Woman in newlywed murder case agrees to plea deal
MATT VOLZ Associated Press
December 12, 2013
MISSOULA — A newlywed bride accused of deliberately pushing her husband to his death in Montana's Glacier National Park agreed Thursday to plead guilty to second-degree murder.
News of the plea deal for Jordan Graham, 22, came as a jury was set to hear closing arguments in her murder trial. A judge is still deciding whether to accept the agreement.
Under the plea deal, prosecutors would drop charges of first-degree murder and making false statements. Graham would face a maximum sentence of life in prison.
No sentencing date has been scheduled.
Prosecutors had alleged Graham was having second thoughts about her 8-day-old marriage to 25-year-old Cody Johnson when she lured him to a steep cliff in the park on July 7 and intentionally pushed him.
Defense attorneys wrapped up their case Thursday without the bride telling the jury in her own words what happened that summer night.
Graham did not take the witness stand to defend herself against charges of first-degree murder, second-degree murder and making false statements to authorities in the death of Cody Johnson.
Instead, Graham's attorneys showed the jurors pictures and videos of Graham smiling as she had her hair done and tried on her borrowed wedding dress, then videos of the June 29 wedding and the couple's first dance.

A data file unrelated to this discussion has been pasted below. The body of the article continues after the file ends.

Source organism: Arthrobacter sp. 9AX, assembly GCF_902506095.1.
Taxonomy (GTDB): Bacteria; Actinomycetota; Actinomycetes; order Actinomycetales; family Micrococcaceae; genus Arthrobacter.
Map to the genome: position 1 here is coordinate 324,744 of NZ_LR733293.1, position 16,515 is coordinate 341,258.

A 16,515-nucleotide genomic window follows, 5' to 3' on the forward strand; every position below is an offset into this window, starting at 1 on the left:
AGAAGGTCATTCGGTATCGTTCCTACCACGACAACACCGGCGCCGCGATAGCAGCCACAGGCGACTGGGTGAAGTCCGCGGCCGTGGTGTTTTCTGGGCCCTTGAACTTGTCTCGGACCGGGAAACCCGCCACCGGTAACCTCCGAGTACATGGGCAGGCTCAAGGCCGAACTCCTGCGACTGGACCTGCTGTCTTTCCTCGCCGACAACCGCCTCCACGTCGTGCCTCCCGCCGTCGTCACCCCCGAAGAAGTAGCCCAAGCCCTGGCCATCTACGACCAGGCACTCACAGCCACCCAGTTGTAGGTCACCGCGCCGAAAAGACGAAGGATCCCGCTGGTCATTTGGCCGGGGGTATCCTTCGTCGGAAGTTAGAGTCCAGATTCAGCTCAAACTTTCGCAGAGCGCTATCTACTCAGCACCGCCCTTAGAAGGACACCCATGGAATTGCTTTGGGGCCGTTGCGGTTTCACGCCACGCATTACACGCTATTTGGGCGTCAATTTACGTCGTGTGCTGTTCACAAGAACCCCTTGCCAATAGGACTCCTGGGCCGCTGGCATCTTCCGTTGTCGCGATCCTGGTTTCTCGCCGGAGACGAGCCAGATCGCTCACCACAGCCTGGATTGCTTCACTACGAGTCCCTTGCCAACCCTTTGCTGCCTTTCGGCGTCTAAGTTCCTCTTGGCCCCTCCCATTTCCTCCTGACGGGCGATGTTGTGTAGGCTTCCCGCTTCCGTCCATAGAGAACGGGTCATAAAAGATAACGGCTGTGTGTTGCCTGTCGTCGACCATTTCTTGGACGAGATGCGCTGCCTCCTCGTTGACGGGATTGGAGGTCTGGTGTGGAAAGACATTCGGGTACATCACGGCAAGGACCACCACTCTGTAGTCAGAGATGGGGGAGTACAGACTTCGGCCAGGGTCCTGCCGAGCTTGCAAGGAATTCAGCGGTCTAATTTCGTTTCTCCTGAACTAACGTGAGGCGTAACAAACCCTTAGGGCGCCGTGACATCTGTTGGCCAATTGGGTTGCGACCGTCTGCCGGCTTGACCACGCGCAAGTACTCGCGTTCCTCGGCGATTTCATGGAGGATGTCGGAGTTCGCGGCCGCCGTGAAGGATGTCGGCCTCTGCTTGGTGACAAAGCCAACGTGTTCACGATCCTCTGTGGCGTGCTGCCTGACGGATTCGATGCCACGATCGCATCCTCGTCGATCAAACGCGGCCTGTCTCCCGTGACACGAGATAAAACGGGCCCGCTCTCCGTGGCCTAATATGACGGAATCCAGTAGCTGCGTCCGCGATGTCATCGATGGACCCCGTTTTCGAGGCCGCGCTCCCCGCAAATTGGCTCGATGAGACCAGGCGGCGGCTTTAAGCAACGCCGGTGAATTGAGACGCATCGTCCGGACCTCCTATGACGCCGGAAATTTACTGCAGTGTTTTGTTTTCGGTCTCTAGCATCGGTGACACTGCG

Those images attempted to chip away at the prosecution's image of Graham as a cold, dispassionate woman who didn't want to marry Johnson and then eight days later, led him to a dangerous precipice in the Montana park and deliberately pushed him to his death.
Elizabeth Shea, a musician whom Graham commissioned to write a song for their first dance, described Graham as very quiet and standoffish — until she was asked about her wedding.
"She would light up. She would smile," Shea testified.
Jurors also heard from Graham's longtime employer Sarah Bigelow. Graham was a nanny for Bigelow's two children for five years. Bigelow, who loaned Graham her wedding dress, said it was difficult for Graham to interact with people she didn't know, but that her two children loved Graham.
"She was always on time. She always took care of them very well. They love her," Bigelow said.
Both the prosecution and defense rested their cases Thursday after three and a-half days of testimony. Jurors were to hear closing arguments in the afternoon, and the panel is expected to begin deliberations today.
Johnson was reported missing on July 8. Graham initially said he left with friends the night before, but eventually told the FBI that Johnson died in a tragic accident during a heated argument.